And there is the response, the constant response of the faithful, singing their ‘Amen,’ adding their ‘Lord have mercy’, singing the great ancient hymns of the Church.

It doesn’t matter that people sometimes don’t see this, that sometimes the Orthodox themselves give the appearance that they don’t believe what they are saying or what the Church around them is singing.  The Church is the outstretched hand of God to every person who comes, giving to each one of us yet another opportunity to touch God, to meet with God, to listen to God, to be transformed by God.

Sometimes protocol is mistaken for theology.  And we Orthodox are very good at protocol.  Sometimes propriety is mistaken for goodness.  Sometimes decorum is mistaken for spirituality.  Sometimes the form seems more important than the content.  Sometimes joy is overlooked as a fruit of the Holy Spirit’s presence and work in our lives.  But then, sometimes not.

This past Sunday, I was in the middle of a celebration of the Divine Liturgy.  The Bishop had just come through the Royal Doors with the Holy Gifts for God’s people.  The brightly dressed choir launched into a call-and-response riff of praise, with drums and guitars, the choir ladies in their bright blue blouses and their sensible navy skirts and the men in the back row singing their hearts out, and everyone swaying back and forth.  And the people lined up, first the children and then the grownups, a long, long line of people waiting their turn to receive the Holy Gifts, the Body and the Blood of our Lord.  And as I was watching, I noticed that people in the line were, in fact everyone in line was moving with the music.  Young mamas carrying babies, old mamas with their grey hair covered by bright scarfs, young men jiving, old men stepping – I suddenly realize that everyone is dancing, two-stepping up to the Bishop, dancing before the Lord, dancing for the Lord.  Even I found myself moving, dancing, such was the scene, it was contagious, such was the joy around me.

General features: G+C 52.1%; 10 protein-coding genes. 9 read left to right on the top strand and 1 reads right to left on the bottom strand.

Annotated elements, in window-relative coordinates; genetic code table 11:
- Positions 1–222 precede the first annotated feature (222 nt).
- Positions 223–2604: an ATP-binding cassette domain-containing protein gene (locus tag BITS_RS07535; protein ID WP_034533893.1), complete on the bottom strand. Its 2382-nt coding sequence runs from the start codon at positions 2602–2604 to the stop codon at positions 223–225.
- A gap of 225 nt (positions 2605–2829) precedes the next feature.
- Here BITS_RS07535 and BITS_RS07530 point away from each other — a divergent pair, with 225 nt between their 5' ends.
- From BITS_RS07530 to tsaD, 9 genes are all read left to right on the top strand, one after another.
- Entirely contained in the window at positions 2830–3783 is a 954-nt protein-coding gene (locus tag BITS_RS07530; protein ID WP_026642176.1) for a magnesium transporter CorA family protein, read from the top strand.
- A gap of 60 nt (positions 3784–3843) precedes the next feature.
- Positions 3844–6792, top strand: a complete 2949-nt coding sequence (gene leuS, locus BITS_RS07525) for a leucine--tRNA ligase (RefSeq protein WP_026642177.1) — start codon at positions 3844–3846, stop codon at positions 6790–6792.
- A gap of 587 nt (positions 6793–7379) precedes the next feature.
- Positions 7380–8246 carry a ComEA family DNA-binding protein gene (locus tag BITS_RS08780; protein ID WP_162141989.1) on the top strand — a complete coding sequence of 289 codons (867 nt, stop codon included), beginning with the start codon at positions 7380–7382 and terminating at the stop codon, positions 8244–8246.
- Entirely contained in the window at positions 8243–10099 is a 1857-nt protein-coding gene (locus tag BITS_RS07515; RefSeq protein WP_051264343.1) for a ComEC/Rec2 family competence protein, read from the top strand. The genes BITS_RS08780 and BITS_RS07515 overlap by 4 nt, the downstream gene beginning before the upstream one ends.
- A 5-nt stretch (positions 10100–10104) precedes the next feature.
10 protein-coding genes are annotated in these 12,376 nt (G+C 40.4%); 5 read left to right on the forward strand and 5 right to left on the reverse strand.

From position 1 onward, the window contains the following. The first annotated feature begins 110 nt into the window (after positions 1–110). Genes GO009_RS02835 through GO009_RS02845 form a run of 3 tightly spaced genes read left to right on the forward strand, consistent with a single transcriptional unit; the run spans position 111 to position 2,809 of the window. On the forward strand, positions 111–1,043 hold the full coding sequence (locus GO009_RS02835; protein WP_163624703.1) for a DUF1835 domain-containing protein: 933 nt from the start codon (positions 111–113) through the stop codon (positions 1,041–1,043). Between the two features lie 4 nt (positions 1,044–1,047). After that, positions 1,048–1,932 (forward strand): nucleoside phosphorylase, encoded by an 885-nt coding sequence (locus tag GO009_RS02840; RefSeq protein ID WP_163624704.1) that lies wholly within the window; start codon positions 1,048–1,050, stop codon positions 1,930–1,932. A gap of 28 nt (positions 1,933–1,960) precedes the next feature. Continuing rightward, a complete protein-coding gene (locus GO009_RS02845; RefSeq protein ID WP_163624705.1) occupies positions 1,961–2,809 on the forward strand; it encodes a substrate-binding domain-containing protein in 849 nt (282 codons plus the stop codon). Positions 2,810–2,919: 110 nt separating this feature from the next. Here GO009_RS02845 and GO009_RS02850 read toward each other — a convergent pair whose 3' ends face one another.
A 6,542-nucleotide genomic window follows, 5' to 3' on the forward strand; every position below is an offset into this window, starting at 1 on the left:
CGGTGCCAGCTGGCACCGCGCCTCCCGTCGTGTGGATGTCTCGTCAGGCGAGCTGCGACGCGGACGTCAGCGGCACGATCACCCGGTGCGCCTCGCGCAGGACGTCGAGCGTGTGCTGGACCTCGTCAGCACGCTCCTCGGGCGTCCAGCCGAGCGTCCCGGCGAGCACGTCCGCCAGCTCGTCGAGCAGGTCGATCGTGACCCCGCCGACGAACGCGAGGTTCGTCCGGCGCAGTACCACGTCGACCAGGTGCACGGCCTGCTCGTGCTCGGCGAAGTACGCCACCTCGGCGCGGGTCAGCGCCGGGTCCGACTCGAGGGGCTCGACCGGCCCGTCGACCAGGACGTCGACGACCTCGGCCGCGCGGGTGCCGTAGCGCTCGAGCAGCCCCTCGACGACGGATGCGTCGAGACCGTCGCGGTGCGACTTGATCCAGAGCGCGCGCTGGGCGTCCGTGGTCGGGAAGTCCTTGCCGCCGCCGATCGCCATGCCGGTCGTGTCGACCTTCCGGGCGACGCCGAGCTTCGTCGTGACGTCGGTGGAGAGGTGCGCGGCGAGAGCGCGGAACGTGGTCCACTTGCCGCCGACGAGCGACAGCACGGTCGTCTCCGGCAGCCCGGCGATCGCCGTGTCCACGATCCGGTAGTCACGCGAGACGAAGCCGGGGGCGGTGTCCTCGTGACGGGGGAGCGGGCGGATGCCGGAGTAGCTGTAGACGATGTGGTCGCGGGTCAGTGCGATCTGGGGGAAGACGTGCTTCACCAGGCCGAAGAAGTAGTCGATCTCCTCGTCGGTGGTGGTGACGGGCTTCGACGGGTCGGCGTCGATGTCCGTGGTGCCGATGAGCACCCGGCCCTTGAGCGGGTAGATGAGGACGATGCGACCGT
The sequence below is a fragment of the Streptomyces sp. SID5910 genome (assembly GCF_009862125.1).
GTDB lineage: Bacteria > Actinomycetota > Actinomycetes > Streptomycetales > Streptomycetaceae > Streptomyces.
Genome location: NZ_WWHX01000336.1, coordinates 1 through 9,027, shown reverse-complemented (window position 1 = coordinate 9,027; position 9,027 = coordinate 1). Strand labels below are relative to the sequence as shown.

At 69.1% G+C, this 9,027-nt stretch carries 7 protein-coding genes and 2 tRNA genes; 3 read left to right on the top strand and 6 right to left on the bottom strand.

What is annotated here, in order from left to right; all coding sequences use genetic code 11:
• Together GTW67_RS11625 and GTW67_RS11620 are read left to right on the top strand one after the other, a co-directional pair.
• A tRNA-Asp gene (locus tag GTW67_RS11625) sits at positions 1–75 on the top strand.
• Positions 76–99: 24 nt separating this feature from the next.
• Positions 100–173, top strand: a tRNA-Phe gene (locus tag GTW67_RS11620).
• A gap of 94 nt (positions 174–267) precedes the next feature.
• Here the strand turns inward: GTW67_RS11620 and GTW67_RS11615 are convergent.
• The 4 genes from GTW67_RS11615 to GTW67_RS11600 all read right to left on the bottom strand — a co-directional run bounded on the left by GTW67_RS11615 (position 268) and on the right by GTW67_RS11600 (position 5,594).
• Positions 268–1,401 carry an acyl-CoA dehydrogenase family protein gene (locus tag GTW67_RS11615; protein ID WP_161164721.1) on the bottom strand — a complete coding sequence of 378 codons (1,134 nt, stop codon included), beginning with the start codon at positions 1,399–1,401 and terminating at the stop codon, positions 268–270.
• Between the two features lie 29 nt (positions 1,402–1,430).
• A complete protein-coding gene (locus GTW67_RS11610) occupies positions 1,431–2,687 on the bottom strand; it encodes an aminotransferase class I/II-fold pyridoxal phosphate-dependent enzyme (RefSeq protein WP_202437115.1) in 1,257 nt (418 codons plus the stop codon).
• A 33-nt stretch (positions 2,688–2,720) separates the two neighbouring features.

And it continued.  Once the Liturgy was finished and the offering was being collected.  We take offerings here by having people bring theirs up to the front.  And the people came with their offerings to the Lord.  And they came dancing, unselfconsciously dancing.  And the Bishop came down for the final blessing, and he was dancing.  We didn’t want it to end.


Life is hard in rural Kenya, a scramble to come up with enough. There is none of the bling and glitter that beguile so many in the West.  No granite countertops here, or three car suburban garages.  No Tablets for children.  No retirement plans for the grandparents.  But I’ve seen joy.  Plain, ungarnished joy.

Joy is wonderful, and it overflows. Joy makes some to cry, and others to shout.  And some just have to move their feet.  I found joy this past Sunday, in an unexpected place, in this land that has so little.  Little did I know as I drove down dusty bumpy roads, past small farms with their maize and chickens and goats, past the tidy mud-walled homes with tin roofs and the occasional round hut with a thatched roof, little did I know that there might be joy here.  But there is, in this land where the faithful pray, in this land where Bishops dance.